In the red: Heliopolis Housing (-3.8%), Medinet Nasr Housing (-2.8%) and Fawry (-2.5%).


Algeria is the latest MENA country to want in on BRICS: Algerian President Abdelmadjid Tebboune said that his country wants to join the BRICS group of major emerging economies, AFP reports. The group, which currently includes China, Russia, India, Brazil and South Africa, has received more attention this year as developing countries hedge against the economic warfare between the G7 and Russia and opt for multipolarity. Iran and Argentina have both applied to become members this year, while Egypt, Saudi Arabia and Turkey have also been said to be considering joining. Bids from new countries will reportedly be discussed at next year’s summit in South Africa.

Could Iran nuclear talks finally restart? A new round of talks on reviving the US-Iran 2015 nuclear agreement will “probably” kick off within days in Vienna, according to a senior Iranian official, according to Bloomberg.


Could there be hope for geothermal energy in Egypt anytime soon? As we reported last week, Egypt has long been a regional leader in wind and solar energy production. Now, attention is turning to nascent technologies like green hydrogen as the new frontier for our renewables ambitions. But there’s one type of renewable energy that has been around for a while and seems to have passed us by: geothermal. Some researchers and officials are beginning to look into whether there’s untapped power potential underneath our feet.

Egypt has no geothermal capacity at present — but that’s hardly surprising when you consider that adoption of the technology has been slow around the world. The technology to capture sub-surface heat for power has existed for over a century, but only 27 countries currently use geothermal energy, according to US Energy Information Administration (EIA) data. Iceland is the poster child for the renewable power source, using it to generate about a quarter of its electricity needs and some 90% of its heating requirements.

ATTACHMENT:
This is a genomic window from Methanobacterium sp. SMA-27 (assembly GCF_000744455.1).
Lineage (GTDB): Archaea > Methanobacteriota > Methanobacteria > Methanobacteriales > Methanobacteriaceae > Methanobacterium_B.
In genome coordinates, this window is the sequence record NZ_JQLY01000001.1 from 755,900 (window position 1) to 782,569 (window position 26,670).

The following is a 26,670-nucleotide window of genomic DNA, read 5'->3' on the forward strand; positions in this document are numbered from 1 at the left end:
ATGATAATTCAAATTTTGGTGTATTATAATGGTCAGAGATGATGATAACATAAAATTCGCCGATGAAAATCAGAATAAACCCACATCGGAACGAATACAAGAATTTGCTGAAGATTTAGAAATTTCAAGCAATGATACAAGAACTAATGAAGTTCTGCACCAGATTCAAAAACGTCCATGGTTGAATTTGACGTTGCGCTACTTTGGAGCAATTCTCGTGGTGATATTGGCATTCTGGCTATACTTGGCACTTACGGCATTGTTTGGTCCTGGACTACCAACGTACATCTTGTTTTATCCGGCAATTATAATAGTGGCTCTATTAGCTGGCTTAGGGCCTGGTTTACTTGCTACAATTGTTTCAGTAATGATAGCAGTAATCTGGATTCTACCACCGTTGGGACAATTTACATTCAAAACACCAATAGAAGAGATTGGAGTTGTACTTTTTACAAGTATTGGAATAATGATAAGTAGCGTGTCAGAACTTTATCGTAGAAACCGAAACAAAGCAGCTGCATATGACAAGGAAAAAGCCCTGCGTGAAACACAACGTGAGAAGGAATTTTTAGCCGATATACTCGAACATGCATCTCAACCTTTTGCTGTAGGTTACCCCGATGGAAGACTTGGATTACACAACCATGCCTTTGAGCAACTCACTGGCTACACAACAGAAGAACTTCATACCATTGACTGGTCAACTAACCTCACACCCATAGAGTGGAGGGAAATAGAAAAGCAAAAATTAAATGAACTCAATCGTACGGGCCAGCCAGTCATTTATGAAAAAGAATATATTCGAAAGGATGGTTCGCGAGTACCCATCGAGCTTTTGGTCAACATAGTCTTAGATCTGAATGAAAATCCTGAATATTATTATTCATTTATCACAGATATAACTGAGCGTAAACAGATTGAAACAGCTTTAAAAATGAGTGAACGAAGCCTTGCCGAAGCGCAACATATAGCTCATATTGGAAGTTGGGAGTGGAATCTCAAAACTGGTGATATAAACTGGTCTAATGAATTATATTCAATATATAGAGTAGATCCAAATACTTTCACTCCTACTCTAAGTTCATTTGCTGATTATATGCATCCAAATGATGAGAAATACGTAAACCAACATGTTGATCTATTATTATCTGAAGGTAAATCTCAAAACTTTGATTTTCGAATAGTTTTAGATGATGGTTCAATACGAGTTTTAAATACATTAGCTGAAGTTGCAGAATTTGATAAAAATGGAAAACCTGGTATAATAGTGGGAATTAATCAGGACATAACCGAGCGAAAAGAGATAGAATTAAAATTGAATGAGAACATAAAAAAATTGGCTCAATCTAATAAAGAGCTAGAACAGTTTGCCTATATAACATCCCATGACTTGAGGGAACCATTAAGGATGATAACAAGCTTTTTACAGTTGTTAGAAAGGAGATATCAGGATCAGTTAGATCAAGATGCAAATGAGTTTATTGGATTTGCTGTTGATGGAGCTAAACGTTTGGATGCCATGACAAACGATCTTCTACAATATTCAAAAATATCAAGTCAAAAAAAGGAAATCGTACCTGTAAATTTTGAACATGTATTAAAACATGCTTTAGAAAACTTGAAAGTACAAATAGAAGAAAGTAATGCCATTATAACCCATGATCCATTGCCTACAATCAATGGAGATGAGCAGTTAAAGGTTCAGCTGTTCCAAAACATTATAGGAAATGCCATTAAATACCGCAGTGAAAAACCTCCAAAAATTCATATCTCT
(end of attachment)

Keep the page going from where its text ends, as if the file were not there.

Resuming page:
On a global scale, geothermal capacity increased only 2% y-o-y in 2020. That’s slower than the average for the preceding five years, and well below the double-digit growth that would be needed to produce enough geothermal energy for the target mix that would get us to net zero carbon emissions by 2050, according to Paris-based multilateral energy organization the International Energy Agency (IEA).

One multilateral initiative is looking to build the expertise to get the sector off the ground here. Launched last year, the Geothermal Energy Capacity Building in Egypt (GEB) project aims to offer the first local graduate diploma in geothermal engineering, as well as launch our first educational pilot plant, geothermal labs at Egyptian universities, and establish a national geothermal society, all by 2024.

“This project will provide the opportunity for building an engineering knowledge foundation, both theoretical and practical, for the future use of geothermal energy in Egypt,” according to the academics leading the program (pdf).

Who’s involved: The government’s New and Renewable Energy Authority (NREA); the Oil Ministry’s South Valley Egyptian Petroleum Holding Company (Ganope); five Egyptian universities including project coordinator Cairo University; and European universities Bologna, Zagreb and Valladolid. Private sector industrial and engineering companies are also on board in the form of Spain’s Telur and Ecoforest, local infrastructure firm Bonian, and German-Egyptian environmental consulting company Georenco International. GEB is funded through a EUR 957k grant from the European Union’s Erasmus+ program.

But geothermal potential doesn’t exist everywhere. So do we have it? Geothermal reservoirs are concentrated along the boundaries of the Earth’s tectonic plates and need to be drilled and tested for their potential, much like an oil or gas reservoir, the EIA explains. Here at home, the most significant sources of that potential lie in the Gulf of Suez, the Red Sea, and the Western Desert, according to a 2020 geological study (pdf) by researchers at Saudi’s King Saud University and Egypt’s Benha University.